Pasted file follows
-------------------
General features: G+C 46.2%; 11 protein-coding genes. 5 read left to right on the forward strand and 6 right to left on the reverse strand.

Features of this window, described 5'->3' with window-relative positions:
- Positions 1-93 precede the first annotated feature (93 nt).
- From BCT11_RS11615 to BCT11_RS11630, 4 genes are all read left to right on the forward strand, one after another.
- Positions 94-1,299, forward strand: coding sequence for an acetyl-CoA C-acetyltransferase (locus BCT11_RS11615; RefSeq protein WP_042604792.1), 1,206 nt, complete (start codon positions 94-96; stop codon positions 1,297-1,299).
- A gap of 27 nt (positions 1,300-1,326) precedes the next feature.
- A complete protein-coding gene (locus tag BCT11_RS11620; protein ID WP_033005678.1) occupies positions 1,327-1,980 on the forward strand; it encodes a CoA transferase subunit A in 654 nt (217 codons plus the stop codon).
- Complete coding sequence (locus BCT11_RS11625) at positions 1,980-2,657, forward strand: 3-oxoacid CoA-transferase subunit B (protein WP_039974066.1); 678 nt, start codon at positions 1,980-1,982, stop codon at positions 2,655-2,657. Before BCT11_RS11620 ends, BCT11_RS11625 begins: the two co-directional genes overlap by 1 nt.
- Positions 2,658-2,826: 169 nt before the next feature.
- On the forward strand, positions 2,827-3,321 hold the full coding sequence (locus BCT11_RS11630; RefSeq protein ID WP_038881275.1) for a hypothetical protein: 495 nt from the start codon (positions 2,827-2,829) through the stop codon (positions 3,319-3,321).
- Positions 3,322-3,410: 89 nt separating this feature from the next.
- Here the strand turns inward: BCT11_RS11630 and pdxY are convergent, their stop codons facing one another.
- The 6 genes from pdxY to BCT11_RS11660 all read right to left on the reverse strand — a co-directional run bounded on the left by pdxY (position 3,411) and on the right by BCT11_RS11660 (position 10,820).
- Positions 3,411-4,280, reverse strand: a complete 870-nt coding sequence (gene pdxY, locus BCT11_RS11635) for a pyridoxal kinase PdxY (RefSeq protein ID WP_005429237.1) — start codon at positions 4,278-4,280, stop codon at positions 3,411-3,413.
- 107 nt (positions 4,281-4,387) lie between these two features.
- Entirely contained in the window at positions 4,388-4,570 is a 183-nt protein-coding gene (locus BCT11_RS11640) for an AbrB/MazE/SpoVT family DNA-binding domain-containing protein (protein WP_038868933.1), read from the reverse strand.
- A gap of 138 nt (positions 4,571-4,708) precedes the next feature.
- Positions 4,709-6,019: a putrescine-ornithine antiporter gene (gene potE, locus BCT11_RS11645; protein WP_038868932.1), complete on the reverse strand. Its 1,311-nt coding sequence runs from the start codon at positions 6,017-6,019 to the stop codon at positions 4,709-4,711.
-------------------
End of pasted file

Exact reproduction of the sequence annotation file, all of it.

General features: G+C 46.2%; 11 protein-coding genes. 5 read left to right on the forward strand and 6 right to left on the reverse strand.

Features of this window, described 5'->3' with window-relative positions:
- Positions 1-93 precede the first annotated feature (93 nt).
- From BCT11_RS11615 to BCT11_RS11630, 4 genes are all read left to right on the forward strand, one after another.
- Positions 94-1,299, forward strand: coding sequence for an acetyl-CoA C-acetyltransferase (locus BCT11_RS11615; RefSeq protein WP_042604792.1), 1,206 nt, complete (start codon positions 94-96; stop codon positions 1,297-1,299).
- A gap of 27 nt (positions 1,300-1,326) precedes the next feature.
- A complete protein-coding gene (locus tag BCT11_RS11620; protein ID WP_033005678.1) occupies positions 1,327-1,980 on the forward strand; it encodes a CoA transferase subunit A in 654 nt (217 codons plus the stop codon).
- Complete coding sequence (locus BCT11_RS11625) at positions 1,980-2,657, forward strand: 3-oxoacid CoA-transferase subunit B (protein WP_039974066.1); 678 nt, start codon at positions 1,980-1,982, stop codon at positions 2,655-2,657. Before BCT11_RS11620 ends, BCT11_RS11625 begins: the two co-directional genes overlap by 1 nt.
- Positions 2,658-2,826: 169 nt before the next feature.
- On the forward strand, positions 2,827-3,321 hold the full coding sequence (locus BCT11_RS11630; RefSeq protein ID WP_038881275.1) for a hypothetical protein: 495 nt from the start codon (positions 2,827-2,829) through the stop codon (positions 3,319-3,321).
- Positions 3,322-3,410: 89 nt separating this feature from the next.
- Here the strand turns inward: BCT11_RS11630 and pdxY are convergent, their stop codons facing one another.
- The 6 genes from pdxY to BCT11_RS11660 all read right to left on the reverse strand — a co-directional run bounded on the left by pdxY (position 3,411) and on the right by BCT11_RS11660 (position 10,820).
- Positions 3,411-4,280, reverse strand: a complete 870-nt coding sequence (gene pdxY, locus BCT11_RS11635) for a pyridoxal kinase PdxY (RefSeq protein ID WP_005429237.1) — start codon at positions 4,278-4,280, stop codon at positions 3,411-3,413.
- 107 nt (positions 4,281-4,387) lie between these two features.
- Entirely contained in the window at positions 4,388-4,570 is a 183-nt protein-coding gene (locus BCT11_RS11640) for an AbrB/MazE/SpoVT family DNA-binding domain-containing protein (protein WP_038868933.1), read from the reverse strand.
- A gap of 138 nt (positions 4,571-4,708) precedes the next feature.
- Positions 4,709-6,019: a putrescine-ornithine antiporter gene (gene potE, locus BCT11_RS11645; protein WP_038868932.1), complete on the reverse strand. Its 1,311-nt coding sequence runs from the start codon at positions 6,017-6,019 to the stop codon at positions 4,709-4,711.